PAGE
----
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By Brian Dabbs
A bipartisan measure to pressure a long-awaited decision on permanent nuclear waste storage, while also paving the way for private interim facilities, will move to the House floor following the Energy and Commerce Committee’s approval June 28.
Lawmakers struck a compromise just hours before the hearing to authorize Energy Department funding for the interim facilities. That compromise would also now push the Nuclear Regulatory Commission (NRC) to finalize a decision on Nevada’s Yucca Mountain site, the location identified in law for a permanent repository, within 30 months of enactment.
Another measure garnered Democratic support by removing language from the underlying legislation (H.R. 3053) to potentially free up Nevada’s water supply for the Yucca Mountain project.
The committee approved the bill 49-4 as part of a day-long markup on a set of energy and environment bills.
The nuclear bill would now authorize the Energy Department to spend at least $50 million annually from 2020-2022 to fund the first interim storage facility.
“This gives those private storage initiatives financial surety,” said Rep. John Shimkus (R-Ill.), the lead sponsor. Nuclear waste is currently stored on-site at the commercial nuclear power plants that produce it.
The bill would now allow one interim facility to be built and funded prior to an NRC decision on Yucca Mountain. In order to transport waste to the facility, however, the NRC must make a decision on Yucca Mountain or the Energy Department must determine a decision is imminent.
The Obama administration stymied progress on the project over recent years despite a 2009 NRC approval of allowable radiation levels at the site. Congress originally directed construction of a storage facility at Yucca Mountain in 1982.
Nearly all Nevada lawmakers oppose the Yucca project, and several members of Congress lashed out against the committee approval.
“This legislation is dead on arrival in the Senate,” Sen. Dean Heller (R-Nev.), said in a statement. “We owe it to the American taxpayer to move past the failed policies of Yucca Mountain.”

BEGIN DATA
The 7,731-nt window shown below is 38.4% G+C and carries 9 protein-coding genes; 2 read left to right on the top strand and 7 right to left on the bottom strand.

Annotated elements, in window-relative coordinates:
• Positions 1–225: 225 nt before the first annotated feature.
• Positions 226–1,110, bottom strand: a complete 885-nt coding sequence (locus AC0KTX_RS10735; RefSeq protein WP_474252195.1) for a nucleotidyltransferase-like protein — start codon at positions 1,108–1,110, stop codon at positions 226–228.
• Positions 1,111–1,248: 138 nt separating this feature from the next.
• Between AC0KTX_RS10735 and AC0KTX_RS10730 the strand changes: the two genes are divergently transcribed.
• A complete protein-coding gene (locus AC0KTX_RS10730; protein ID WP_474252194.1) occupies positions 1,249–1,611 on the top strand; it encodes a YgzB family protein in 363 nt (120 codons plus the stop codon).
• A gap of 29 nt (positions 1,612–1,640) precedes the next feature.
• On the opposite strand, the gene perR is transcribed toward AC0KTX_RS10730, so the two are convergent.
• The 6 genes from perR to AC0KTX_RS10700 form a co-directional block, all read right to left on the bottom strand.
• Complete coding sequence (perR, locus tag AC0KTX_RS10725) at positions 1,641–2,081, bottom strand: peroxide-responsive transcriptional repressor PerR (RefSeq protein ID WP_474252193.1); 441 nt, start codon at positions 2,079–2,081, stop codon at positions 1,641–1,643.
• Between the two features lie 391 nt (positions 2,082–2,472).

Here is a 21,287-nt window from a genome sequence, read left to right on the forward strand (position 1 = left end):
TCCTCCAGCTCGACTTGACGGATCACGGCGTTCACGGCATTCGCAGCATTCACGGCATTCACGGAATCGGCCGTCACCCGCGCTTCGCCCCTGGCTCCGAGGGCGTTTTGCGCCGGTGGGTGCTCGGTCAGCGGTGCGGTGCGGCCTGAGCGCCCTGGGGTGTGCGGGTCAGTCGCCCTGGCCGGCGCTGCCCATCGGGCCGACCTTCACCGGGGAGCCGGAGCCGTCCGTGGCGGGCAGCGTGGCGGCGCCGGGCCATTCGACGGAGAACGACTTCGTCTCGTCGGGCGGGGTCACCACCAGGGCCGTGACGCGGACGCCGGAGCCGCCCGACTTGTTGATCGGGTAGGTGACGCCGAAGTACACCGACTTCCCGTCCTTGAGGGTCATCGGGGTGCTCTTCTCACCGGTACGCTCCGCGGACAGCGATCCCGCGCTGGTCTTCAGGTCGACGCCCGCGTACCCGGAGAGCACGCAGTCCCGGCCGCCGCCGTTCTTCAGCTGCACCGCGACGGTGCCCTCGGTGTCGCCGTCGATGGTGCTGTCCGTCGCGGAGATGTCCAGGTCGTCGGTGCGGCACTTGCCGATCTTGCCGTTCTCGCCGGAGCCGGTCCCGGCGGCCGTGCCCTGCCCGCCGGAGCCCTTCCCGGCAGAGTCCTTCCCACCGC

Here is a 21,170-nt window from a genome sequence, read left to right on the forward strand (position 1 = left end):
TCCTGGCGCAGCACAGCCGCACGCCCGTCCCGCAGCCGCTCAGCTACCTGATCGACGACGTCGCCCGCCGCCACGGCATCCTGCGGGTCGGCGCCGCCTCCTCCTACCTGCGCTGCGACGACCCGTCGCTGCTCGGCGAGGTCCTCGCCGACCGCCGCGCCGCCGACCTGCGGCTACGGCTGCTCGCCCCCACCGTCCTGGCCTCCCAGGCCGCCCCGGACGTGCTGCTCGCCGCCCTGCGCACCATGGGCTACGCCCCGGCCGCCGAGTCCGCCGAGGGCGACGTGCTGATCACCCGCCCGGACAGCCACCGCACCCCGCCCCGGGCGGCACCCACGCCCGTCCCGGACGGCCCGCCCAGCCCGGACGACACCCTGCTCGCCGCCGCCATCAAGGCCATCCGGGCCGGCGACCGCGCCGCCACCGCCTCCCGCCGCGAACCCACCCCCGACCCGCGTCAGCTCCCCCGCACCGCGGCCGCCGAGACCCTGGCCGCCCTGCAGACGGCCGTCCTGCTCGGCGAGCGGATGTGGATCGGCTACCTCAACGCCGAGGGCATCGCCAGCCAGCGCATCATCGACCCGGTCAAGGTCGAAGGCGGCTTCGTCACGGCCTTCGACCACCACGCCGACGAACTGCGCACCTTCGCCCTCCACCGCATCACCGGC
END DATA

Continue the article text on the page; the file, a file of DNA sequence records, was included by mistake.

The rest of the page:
Rep. Ben Ray Lujan (D-N.M.) opposed the bill over concerns that the interim storage facilities will become de facto permanent repositories. The Nuclear Regulatory Commission has received two applications from private companies to accept the spent fuel.
But many members from both sides of the aisle lauded approval of the bill, and Rep. Scott Peters (D-Calif.) touted both the permanent and interim storage language. “Both avenues got helped today because I think generally there’s support for Yucca with a few exceptions, mostly in Nevada,” Peters told Bloomberg BNA.
Yucca Mountain is 90 miles northwest of Las Vegas.
Despite some bipartisan camaraderie surrounding the nuclear waste vote, lawmakers locked horns over other legislation considered at the June 28 markup.
A bill (H.R. 806) that would delay deadlines for the Environmental Protection Agency’s 2015 ozone standards received sharp criticism from Democrats. It was approved 29-24.
Democrats also largely opposed legislation to remove the executive branch from the approval process for cross-border oil and natural gas pipelines.
That bill (H.R. 2883) would allow the Federal Energy Regulatory Commission to authorize construction and other work on pipelines that cross the Canadian and Mexican borders. It was approved 31-20.
The committee also approved a hydropower project licensing legislation on a partisan basis. The bill (H.R. 3043) would designate FERC as the lead hydropower regulator and extend the time period for construction of hydropower facilities.
Democrats argued the bill would under-serve tribal communities in the regulatory process. Rep. Frank Pallone (D-N.J.) allowed a voice vote on the bill after he and Chairman Greg Walden (R-Ore.) agreed to negotiate a modified version before a House floor vote.
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The original text of H.R. 3053 is at http://src.bna.com/qk2.
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